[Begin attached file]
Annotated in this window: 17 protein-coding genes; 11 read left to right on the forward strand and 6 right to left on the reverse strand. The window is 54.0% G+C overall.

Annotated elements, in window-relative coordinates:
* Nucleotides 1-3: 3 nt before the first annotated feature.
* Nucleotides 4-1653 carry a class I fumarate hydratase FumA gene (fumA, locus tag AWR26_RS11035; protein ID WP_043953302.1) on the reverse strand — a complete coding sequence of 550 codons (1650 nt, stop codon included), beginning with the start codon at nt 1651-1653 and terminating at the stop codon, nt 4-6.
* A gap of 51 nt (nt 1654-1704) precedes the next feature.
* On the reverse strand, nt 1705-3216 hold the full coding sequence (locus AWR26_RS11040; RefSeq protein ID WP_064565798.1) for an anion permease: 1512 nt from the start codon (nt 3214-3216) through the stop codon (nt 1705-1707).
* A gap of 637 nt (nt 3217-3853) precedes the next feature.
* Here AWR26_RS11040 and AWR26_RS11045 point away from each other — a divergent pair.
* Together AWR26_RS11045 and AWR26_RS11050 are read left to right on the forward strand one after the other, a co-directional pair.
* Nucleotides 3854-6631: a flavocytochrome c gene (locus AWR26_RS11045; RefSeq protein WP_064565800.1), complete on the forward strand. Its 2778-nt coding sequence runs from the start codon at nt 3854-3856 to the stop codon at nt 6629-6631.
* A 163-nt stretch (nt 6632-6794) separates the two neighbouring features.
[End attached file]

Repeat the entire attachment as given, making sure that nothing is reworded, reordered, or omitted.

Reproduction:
Annotated in this window: 17 protein-coding genes; 11 read left to right on the forward strand and 6 right to left on the reverse strand. The window is 54.0% G+C overall.

Annotated elements, in window-relative coordinates:
* Nucleotides 1-3: 3 nt before the first annotated feature.
* Nucleotides 4-1653 carry a class I fumarate hydratase FumA gene (fumA, locus tag AWR26_RS11035; protein ID WP_043953302.1) on the reverse strand — a complete coding sequence of 550 codons (1650 nt, stop codon included), beginning with the start codon at nt 1651-1653 and terminating at the stop codon, nt 4-6.
* A gap of 51 nt (nt 1654-1704) precedes the next feature.
* On the reverse strand, nt 1705-3216 hold the full coding sequence (locus AWR26_RS11040; RefSeq protein ID WP_064565798.1) for an anion permease: 1512 nt from the start codon (nt 3214-3216) through the stop codon (nt 1705-1707).
* A gap of 637 nt (nt 3217-3853) precedes the next feature.
* Here AWR26_RS11040 and AWR26_RS11045 point away from each other — a divergent pair.
* Together AWR26_RS11045 and AWR26_RS11050 are read left to right on the forward strand one after the other, a co-directional pair.
* Nucleotides 3854-6631: a flavocytochrome c gene (locus AWR26_RS11045; RefSeq protein WP_064565800.1), complete on the forward strand. Its 2778-nt coding sequence runs from the start codon at nt 3854-3856 to the stop codon at nt 6629-6631.
* A 163-nt stretch (nt 6632-6794) separates the two neighbouring features.